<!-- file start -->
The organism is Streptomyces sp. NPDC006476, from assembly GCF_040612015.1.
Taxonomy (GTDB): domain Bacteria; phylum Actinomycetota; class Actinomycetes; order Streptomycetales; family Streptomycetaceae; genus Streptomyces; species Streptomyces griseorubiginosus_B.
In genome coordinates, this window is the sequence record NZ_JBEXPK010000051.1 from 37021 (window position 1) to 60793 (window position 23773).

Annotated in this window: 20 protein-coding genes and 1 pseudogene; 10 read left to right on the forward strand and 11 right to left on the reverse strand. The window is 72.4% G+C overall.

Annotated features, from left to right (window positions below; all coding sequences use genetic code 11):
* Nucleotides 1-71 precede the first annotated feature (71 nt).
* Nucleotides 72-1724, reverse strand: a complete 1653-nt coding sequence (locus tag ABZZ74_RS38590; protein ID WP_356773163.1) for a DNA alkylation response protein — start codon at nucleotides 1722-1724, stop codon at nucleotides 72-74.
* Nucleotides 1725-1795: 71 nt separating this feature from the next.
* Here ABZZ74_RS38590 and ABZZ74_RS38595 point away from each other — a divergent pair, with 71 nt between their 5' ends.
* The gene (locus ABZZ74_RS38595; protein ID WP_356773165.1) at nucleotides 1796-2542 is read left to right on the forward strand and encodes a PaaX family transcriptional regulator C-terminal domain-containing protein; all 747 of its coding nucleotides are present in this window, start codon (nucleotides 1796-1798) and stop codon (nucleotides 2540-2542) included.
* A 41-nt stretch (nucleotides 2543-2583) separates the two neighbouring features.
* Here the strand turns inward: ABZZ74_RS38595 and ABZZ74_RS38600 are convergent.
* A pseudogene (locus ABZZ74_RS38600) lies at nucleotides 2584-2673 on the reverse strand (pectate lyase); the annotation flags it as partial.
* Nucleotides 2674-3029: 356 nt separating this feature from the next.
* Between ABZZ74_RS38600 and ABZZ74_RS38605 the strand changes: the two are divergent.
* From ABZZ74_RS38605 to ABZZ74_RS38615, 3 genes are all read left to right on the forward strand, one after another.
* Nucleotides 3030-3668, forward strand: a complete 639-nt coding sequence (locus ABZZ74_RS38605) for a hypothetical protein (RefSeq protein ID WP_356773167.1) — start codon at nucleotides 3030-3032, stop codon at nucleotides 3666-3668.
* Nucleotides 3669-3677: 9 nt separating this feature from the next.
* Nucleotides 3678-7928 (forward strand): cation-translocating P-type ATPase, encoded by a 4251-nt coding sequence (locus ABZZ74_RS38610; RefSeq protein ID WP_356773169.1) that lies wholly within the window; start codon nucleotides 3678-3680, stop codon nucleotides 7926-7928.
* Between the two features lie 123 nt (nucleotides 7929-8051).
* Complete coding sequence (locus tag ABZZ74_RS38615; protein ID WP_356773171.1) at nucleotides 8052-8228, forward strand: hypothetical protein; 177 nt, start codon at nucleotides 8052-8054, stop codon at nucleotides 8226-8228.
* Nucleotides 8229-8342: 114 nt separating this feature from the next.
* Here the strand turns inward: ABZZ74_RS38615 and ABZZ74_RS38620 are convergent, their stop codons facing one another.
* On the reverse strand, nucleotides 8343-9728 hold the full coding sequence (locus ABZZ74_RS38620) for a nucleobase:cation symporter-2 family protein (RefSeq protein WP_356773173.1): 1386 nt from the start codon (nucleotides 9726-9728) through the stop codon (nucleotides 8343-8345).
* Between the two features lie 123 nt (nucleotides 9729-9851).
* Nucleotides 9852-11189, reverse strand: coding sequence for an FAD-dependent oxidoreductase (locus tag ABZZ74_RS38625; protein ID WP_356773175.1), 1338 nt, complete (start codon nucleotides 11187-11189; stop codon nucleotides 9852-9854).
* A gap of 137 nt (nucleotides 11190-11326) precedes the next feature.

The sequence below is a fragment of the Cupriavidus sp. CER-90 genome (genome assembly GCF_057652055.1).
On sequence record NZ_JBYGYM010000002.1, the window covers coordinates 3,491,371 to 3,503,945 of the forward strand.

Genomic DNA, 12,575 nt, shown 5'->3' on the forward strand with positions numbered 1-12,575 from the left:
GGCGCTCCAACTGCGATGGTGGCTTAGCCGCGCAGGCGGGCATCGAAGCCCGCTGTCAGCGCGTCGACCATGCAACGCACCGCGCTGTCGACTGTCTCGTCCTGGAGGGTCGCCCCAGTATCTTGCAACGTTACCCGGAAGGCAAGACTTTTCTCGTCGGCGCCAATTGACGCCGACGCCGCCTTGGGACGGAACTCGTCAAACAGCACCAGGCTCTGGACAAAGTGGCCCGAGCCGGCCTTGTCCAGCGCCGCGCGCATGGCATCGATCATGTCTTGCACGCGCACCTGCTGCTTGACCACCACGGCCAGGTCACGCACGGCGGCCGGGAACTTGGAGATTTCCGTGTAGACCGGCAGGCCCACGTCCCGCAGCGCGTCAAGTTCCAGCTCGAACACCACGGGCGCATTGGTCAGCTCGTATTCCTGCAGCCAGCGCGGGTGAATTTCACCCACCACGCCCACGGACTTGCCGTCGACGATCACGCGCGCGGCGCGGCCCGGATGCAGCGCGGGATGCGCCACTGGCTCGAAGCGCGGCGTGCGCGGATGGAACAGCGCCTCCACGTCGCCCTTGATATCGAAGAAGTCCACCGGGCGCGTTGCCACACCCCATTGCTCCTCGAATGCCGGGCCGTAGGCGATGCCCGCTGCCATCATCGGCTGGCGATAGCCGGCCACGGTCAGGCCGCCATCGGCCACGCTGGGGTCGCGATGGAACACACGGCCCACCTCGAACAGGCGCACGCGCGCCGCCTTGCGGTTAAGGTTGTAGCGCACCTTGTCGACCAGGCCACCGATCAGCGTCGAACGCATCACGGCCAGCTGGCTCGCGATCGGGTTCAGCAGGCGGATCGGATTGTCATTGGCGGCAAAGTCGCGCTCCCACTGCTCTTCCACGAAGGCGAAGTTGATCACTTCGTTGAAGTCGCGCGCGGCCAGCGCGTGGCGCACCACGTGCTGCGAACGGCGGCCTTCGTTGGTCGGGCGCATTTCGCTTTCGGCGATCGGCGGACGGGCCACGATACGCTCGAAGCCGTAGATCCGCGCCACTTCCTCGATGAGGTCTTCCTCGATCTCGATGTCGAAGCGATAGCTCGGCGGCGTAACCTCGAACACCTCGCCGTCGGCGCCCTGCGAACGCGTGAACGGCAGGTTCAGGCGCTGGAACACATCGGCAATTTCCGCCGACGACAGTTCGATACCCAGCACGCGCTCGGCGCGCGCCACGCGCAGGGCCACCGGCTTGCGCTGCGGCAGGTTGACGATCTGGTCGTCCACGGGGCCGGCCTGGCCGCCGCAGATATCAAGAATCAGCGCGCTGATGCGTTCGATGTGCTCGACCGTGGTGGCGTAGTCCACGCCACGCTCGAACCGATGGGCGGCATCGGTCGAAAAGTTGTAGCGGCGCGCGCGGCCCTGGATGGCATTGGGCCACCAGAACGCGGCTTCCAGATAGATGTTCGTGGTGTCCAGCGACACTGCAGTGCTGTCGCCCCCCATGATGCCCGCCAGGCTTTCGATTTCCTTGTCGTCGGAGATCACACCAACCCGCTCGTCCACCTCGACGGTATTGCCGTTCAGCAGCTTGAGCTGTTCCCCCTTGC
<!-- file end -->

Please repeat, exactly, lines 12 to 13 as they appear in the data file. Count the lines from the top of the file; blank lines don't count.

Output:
* Here the strand turns inward: ABZZ74_RS38595 and ABZZ74_RS38600 are convergent.
* A pseudogene (locus ABZZ74_RS38600) lies at nucleotides 2584-2673 on the reverse strand (pectate lyase); the annotation flags it as partial.